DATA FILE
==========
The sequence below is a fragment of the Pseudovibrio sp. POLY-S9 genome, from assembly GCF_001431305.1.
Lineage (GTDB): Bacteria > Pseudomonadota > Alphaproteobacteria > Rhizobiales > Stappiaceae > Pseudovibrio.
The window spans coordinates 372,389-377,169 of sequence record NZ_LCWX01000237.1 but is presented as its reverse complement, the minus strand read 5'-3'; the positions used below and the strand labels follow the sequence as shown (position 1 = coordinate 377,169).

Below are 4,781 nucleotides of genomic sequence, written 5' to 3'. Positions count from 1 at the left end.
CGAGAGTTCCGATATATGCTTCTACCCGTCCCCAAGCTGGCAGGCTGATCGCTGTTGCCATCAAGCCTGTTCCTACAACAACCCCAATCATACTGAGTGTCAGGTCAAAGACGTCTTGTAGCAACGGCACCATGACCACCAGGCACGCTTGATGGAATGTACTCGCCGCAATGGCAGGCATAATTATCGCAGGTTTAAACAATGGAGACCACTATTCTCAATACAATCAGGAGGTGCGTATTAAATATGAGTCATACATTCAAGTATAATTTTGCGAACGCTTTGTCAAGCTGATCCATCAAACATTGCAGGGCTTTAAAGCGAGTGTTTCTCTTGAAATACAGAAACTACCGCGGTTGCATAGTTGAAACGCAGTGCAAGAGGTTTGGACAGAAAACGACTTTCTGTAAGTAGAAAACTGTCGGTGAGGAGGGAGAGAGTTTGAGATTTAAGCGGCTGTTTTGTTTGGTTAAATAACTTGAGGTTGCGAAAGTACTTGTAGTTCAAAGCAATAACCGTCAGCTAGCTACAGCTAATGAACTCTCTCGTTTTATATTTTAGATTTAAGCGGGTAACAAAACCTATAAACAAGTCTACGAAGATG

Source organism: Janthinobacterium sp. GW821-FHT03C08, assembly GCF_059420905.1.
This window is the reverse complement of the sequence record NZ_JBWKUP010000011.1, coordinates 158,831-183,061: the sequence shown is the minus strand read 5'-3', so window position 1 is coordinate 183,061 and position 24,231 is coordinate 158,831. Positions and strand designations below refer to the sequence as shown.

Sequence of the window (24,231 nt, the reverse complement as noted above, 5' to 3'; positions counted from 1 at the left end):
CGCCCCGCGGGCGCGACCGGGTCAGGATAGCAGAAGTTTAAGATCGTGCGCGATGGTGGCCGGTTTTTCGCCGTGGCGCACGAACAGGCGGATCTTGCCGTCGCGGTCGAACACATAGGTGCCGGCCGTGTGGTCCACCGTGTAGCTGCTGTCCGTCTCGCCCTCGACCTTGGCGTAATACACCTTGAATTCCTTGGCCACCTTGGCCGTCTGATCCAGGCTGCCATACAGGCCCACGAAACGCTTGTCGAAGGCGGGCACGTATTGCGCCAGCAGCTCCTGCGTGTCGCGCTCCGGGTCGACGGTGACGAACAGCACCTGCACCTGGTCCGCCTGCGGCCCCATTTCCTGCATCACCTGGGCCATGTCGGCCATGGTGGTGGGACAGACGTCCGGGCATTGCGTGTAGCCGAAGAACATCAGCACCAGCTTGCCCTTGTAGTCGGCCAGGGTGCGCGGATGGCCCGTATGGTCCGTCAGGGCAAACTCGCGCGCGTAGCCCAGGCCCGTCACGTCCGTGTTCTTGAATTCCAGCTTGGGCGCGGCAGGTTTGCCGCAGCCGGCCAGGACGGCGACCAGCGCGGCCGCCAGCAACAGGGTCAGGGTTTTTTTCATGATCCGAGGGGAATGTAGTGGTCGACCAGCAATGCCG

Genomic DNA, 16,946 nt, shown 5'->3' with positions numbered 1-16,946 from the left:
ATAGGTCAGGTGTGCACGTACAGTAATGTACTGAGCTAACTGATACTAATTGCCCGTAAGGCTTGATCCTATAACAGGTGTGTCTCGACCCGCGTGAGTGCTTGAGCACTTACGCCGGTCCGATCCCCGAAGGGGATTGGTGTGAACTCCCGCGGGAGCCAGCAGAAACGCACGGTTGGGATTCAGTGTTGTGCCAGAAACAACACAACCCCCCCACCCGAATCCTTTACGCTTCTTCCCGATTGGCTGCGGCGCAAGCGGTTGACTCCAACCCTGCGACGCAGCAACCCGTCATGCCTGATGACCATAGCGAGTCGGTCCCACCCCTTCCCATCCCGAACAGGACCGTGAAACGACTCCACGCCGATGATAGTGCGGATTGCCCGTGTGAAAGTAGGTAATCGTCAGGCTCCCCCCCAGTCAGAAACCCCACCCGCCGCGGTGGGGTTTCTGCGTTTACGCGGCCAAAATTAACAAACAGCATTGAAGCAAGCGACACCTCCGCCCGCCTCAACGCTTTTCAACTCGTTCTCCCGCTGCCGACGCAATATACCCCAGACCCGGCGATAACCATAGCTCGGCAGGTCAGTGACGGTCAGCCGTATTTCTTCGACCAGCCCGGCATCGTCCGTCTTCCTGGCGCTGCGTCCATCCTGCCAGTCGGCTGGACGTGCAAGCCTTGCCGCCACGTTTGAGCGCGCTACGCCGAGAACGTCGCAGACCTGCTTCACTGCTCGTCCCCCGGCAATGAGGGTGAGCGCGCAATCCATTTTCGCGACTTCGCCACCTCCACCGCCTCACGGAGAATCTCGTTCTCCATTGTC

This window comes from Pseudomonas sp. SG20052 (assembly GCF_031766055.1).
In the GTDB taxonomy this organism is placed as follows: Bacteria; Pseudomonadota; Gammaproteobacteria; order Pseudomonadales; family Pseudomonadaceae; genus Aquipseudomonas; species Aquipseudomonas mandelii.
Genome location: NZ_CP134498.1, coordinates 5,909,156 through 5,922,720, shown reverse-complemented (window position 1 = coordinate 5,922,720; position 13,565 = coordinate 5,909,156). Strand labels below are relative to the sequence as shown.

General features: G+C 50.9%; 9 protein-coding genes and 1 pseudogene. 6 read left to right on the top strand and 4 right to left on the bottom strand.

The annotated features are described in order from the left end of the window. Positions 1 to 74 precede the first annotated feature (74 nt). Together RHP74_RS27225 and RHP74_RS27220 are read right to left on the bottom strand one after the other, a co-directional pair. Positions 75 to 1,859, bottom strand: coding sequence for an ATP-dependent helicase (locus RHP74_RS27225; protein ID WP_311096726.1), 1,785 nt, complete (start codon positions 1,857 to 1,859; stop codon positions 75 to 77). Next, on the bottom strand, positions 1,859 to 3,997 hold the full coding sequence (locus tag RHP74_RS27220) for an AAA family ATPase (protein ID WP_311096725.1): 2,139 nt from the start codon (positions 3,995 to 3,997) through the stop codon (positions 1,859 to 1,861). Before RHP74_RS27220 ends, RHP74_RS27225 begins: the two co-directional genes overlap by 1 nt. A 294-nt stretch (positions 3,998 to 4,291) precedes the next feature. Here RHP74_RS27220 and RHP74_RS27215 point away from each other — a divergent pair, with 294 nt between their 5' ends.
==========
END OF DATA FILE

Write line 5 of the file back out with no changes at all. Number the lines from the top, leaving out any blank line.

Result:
CGAGAGTTCCGATATATGCTTCTACCCGTCCCCAAGCTGGCAGGCTGATCGCTGTTGCCATCAAGCCTGTTCCTACAACAACCCCAATCATACTGAGTGTCAGGTCAAAGACGTCTTGTAGCAACGGCACCATGACCACCAGGCACGCTTGATGGAATGTACTCGCCGCAATGGCAGGCATAATTATCGCAGGTTTAAACAATGGAGACCACTATTCTCAATACAATCAGGAGGTGCGTATTAAATATGAGTCATACATTCAAGTATAATTTTGCGAACGCTTTGTCAAGCTGATCCATCAAACATTGCAGGGCTTTAAAGCGAGTGTTTCTCTTGAAATACAGAAACTACCGCGGTTGCATAGTTGAAACGCAGTGCAAGAGGTTTGGACAGAAAACGACTTTCTGTAAGTAGAAAACTGTCGGTGAGGAGGGAGAGAGTTTGAGATTTAAGCGGCTGTTTTGTTTGGTTAAATAACTTGAGGTTGCGAAAGTACTTGTAGTTCAAAGCAATAACCGTCAGCTAGCTACAGCTAATGAACTCTCTCGTTTTATATTTTAGATTTAAGCGGGTAACAAAACCTATAAACAAGTCTACGAAGATG